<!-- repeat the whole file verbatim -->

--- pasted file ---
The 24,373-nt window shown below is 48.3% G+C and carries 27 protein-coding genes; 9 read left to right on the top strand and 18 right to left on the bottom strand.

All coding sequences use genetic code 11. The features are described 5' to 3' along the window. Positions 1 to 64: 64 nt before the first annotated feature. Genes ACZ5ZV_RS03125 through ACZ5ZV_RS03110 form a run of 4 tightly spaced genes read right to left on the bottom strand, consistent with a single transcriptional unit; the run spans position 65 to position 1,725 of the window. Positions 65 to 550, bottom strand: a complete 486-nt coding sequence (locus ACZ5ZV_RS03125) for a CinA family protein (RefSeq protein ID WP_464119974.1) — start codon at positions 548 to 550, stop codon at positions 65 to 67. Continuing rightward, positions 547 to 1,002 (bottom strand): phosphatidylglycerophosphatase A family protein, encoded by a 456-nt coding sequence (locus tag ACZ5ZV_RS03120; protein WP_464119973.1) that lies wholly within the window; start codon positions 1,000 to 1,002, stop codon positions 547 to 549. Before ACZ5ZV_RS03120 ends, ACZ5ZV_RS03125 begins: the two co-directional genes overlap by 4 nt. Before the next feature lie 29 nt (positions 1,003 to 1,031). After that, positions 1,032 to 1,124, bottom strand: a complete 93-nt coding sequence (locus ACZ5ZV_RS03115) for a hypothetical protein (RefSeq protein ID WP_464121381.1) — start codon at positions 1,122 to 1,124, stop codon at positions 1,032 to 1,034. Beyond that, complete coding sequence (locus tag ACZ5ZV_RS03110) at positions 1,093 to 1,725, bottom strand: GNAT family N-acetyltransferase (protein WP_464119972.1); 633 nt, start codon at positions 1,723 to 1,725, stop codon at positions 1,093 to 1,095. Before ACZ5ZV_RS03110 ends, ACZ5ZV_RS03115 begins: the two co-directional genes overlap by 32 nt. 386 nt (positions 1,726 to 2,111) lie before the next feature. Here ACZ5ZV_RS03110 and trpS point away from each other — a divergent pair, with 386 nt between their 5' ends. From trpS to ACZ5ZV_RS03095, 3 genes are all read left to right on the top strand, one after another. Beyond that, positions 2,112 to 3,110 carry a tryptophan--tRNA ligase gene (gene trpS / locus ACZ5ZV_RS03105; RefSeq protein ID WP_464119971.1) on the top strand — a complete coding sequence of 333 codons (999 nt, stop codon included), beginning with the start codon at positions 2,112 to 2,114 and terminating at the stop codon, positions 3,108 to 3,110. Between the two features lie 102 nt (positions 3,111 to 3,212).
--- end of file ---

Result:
The 24,373-nt window shown below is 48.3% G+C and carries 27 protein-coding genes; 9 read left to right on the top strand and 18 right to left on the bottom strand.

All coding sequences use genetic code 11. The features are described 5' to 3' along the window. Positions 1 to 64: 64 nt before the first annotated feature. Genes ACZ5ZV_RS03125 through ACZ5ZV_RS03110 form a run of 4 tightly spaced genes read right to left on the bottom strand, consistent with a single transcriptional unit; the run spans position 65 to position 1,725 of the window. Positions 65 to 550, bottom strand: a complete 486-nt coding sequence (locus ACZ5ZV_RS03125) for a CinA family protein (RefSeq protein ID WP_464119974.1) — start codon at positions 548 to 550, stop codon at positions 65 to 67. Continuing rightward, positions 547 to 1,002 (bottom strand): phosphatidylglycerophosphatase A family protein, encoded by a 456-nt coding sequence (locus tag ACZ5ZV_RS03120; protein WP_464119973.1) that lies wholly within the window; start codon positions 1,000 to 1,002, stop codon positions 547 to 549. Before ACZ5ZV_RS03120 ends, ACZ5ZV_RS03125 begins: the two co-directional genes overlap by 4 nt. Before the next feature lie 29 nt (positions 1,003 to 1,031). After that, positions 1,032 to 1,124, bottom strand: a complete 93-nt coding sequence (locus ACZ5ZV_RS03115) for a hypothetical protein (RefSeq protein ID WP_464121381.1) — start codon at positions 1,122 to 1,124, stop codon at positions 1,032 to 1,034. Beyond that, complete coding sequence (locus tag ACZ5ZV_RS03110) at positions 1,093 to 1,725, bottom strand: GNAT family N-acetyltransferase (protein WP_464119972.1); 633 nt, start codon at positions 1,723 to 1,725, stop codon at positions 1,093 to 1,095. Before ACZ5ZV_RS03110 ends, ACZ5ZV_RS03115 begins: the two co-directional genes overlap by 32 nt. 386 nt (positions 1,726 to 2,111) lie before the next feature. Here ACZ5ZV_RS03110 and trpS point away from each other — a divergent pair, with 386 nt between their 5' ends. From trpS to ACZ5ZV_RS03095, 3 genes are all read left to right on the top strand, one after another. Beyond that, positions 2,112 to 3,110 carry a tryptophan--tRNA ligase gene (gene trpS / locus ACZ5ZV_RS03105; RefSeq protein ID WP_464119971.1) on the top strand — a complete coding sequence of 333 codons (999 nt, stop codon included), beginning with the start codon at positions 2,112 to 2,114 and terminating at the stop codon, positions 3,108 to 3,110. Between the two features lie 102 nt (positions 3,111 to 3,212).